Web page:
What comes to mind when someone says the word “fantasy?” I’m sure the word dragon is in the top of the list, along with elf and dwarf. Most kids that grew up with an interest in fantasy and art probably sat around drawing dragons destroying towns and eating people. I actually drew tanks and people with large bellybuttons as a kid, so I don’t know what happened.
I’ve always loved dragons, but they were never the easiest thing for me to paint. After many horrible attempts during the beginning of my career, I took a long hiatus from painting dragons. Recently I received several commissions to paint dragons, so I guess it was time to get back on the horse…or dragon.
Hold on! I know this isn’t a dragon, so don’t ask for your money back just yet. While this isn’t a dragon, reptiles do share a lot of things in common with dragons. After painting this for Games Workshop, I picked up a lot of tips and tricks that I still use to this day when painting dragons. Scales were always a big problem for me when it came to dragons. I typically don’t like to use patterns or scale brushes, so I usually paint everything by hand. Since this painting was created for the Warhammer universe, I used Karl Kopinski’s amazing Blood Bowl Lizardman (blood_bowl) as reference. He could probably pass for a dragon if he had wings…ok maybe I’m stretching it a bit. Anyway, my point is, when you’re painting something that doesn’t exist in reality, look to things in nature that are similar, like reptiles.
Now on to some actual dragons! It is interesting that all of my recent dragon commissions have been for card games, four different ones to be precise. What you have to remember when creating an illustration for a card game is that the print size will be extremely small. Typically the print size is around 2 inches wide. Strong silhouettes, value structure, and composition are very important if you want your image to read.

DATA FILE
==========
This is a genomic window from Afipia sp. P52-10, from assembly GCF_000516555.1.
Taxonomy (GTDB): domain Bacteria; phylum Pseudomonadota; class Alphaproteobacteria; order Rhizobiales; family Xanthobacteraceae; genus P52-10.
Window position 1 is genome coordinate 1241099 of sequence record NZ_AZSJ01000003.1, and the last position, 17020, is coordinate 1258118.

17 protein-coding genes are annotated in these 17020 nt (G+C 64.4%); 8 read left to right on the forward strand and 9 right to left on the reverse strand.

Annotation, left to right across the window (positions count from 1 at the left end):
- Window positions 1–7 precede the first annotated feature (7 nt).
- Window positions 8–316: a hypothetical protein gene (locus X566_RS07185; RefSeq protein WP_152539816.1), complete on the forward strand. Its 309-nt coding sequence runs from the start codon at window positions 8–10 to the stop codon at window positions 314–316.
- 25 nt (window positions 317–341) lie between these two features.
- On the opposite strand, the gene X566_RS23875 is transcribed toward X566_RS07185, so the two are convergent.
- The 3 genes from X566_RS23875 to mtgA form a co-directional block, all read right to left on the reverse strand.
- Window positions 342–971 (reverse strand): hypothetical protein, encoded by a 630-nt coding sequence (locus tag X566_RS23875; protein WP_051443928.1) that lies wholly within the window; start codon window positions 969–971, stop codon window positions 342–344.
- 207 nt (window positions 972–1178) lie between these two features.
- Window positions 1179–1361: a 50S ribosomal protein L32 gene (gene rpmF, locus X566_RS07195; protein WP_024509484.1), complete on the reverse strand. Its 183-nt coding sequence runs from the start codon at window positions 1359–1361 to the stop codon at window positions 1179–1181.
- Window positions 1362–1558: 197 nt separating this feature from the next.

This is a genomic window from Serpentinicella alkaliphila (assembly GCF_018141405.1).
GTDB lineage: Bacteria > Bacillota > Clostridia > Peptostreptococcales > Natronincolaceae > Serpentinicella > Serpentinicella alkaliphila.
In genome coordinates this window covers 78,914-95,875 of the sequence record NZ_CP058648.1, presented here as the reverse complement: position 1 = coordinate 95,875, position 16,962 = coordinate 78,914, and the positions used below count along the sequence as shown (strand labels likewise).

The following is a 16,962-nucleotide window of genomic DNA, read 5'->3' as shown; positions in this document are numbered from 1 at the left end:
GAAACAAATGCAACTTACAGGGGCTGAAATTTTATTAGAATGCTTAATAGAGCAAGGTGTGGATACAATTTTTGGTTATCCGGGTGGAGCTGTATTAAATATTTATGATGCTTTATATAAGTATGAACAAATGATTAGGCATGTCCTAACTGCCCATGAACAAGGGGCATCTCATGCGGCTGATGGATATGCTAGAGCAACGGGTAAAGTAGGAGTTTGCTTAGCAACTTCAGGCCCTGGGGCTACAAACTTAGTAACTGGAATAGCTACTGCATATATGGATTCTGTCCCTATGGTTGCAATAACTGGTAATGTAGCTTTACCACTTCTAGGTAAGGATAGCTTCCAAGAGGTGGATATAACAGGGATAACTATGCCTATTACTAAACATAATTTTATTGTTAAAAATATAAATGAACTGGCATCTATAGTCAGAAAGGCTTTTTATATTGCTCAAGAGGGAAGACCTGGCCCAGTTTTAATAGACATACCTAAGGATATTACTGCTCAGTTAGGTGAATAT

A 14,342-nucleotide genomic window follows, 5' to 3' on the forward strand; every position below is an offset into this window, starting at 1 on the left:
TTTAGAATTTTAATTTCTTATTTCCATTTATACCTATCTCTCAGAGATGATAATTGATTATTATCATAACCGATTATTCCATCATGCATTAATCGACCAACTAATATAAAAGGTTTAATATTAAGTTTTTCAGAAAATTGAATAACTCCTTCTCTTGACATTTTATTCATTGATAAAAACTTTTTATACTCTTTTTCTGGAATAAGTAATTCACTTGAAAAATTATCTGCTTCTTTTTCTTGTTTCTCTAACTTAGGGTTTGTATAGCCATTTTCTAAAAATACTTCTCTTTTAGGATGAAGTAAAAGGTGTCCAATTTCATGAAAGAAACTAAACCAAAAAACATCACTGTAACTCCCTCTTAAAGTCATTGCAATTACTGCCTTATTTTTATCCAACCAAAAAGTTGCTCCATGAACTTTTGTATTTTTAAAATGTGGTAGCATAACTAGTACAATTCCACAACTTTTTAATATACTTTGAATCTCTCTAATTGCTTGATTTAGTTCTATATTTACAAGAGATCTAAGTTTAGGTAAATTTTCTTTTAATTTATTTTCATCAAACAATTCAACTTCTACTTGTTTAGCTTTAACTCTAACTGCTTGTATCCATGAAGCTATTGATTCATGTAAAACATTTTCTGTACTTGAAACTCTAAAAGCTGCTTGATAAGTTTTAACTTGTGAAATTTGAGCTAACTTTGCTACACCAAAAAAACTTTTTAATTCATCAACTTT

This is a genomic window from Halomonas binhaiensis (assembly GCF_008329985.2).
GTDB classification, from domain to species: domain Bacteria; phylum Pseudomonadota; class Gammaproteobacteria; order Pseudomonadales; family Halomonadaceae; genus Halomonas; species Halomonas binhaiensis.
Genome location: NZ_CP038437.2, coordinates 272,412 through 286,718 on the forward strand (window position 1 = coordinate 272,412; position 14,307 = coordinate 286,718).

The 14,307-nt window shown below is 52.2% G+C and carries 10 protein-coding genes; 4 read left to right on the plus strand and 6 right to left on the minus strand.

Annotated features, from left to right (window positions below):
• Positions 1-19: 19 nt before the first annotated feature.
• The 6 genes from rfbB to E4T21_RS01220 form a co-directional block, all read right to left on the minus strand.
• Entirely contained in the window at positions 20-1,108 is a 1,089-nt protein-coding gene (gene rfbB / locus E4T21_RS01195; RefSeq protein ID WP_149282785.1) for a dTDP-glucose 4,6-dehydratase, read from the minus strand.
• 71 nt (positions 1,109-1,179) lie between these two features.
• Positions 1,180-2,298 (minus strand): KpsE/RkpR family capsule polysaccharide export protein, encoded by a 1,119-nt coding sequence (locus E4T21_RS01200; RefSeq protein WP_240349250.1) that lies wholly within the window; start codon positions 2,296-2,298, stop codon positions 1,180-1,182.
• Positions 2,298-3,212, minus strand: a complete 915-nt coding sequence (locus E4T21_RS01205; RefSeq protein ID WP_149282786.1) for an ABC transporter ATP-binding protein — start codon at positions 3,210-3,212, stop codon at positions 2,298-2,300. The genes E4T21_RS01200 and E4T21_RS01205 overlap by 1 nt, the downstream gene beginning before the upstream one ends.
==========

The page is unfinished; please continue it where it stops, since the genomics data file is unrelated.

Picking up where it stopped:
Wizards of the Coast asked me to paint a dragon for their card game Magic: The Gathering. WotC also gave me my very first dragon commissions back in the day when I was working on Dungeons & Dragons, but I won’t mention those. They were horrible paintings and I strongly advise you against looking them up. Oh the horror! When I received the commission I was both terrified and excited. It was a chance for me to redeem myself, but at the same time, I remember how much trouble I had when I was working on Dungeons & Dragons.
The description asked for a Jund dragon that was swooping down, attacking a group of goblins on the edge of a cliff. Jund dragons tend to have shorter snouts and lots of spiky bits, so I had a little bit of an idea of what I wanted the dragon to look like.
Brushes. The number one question that everyone asks and probably the number one question most artists hate. I can understand the curiosity of wanting to know which brushes an artist uses, but people need to realize that the brush doesn’t matter. Custom and fancy brushes are there to improve your efficiency, not to make you a better artist. If you want to learn to paint digitally, start by using only the round brush. Most of the time I use very simple brushes. There are some occasions when I want to use a custom brush to speed things up, like the chain brush or cloud brush, or when I want to add some quick textures.
I figured I would start off by showing which brushes I used to paint this illustration. For the most part, I only used 6 brushes. Out of those 6, I only used 2 for the majority of the painting. The other 4 are only used in very small sections, and often times only during the sketch phase.
The round brush (6) and the chalk brush (4) are the two brushes I use the most when painting. They are extremely versatile and carry the majority of the workload. Recently I retired the round brush in exchange for a round bristle brush. These brushes can give you a wide range of edges as well as texture.
Like I mentioned before, composition and silhouette is very important when creating an illustration with a very small print size. There aren’t very many elements in this painting, so I knew I could focus on creating a strong silhouette for the dragon.
Typically I create circular compositions so that the viewer’s eye keeps looking around the image. The focal point, of course, is the dragon. After you see the dragon you move down and see the goblins. The cliff wall then carries your eye up and around, looping you back to the dragon’s wing. The wing and s curve of the body brings you back to the head in a never-ending loop of dragon feeding madness.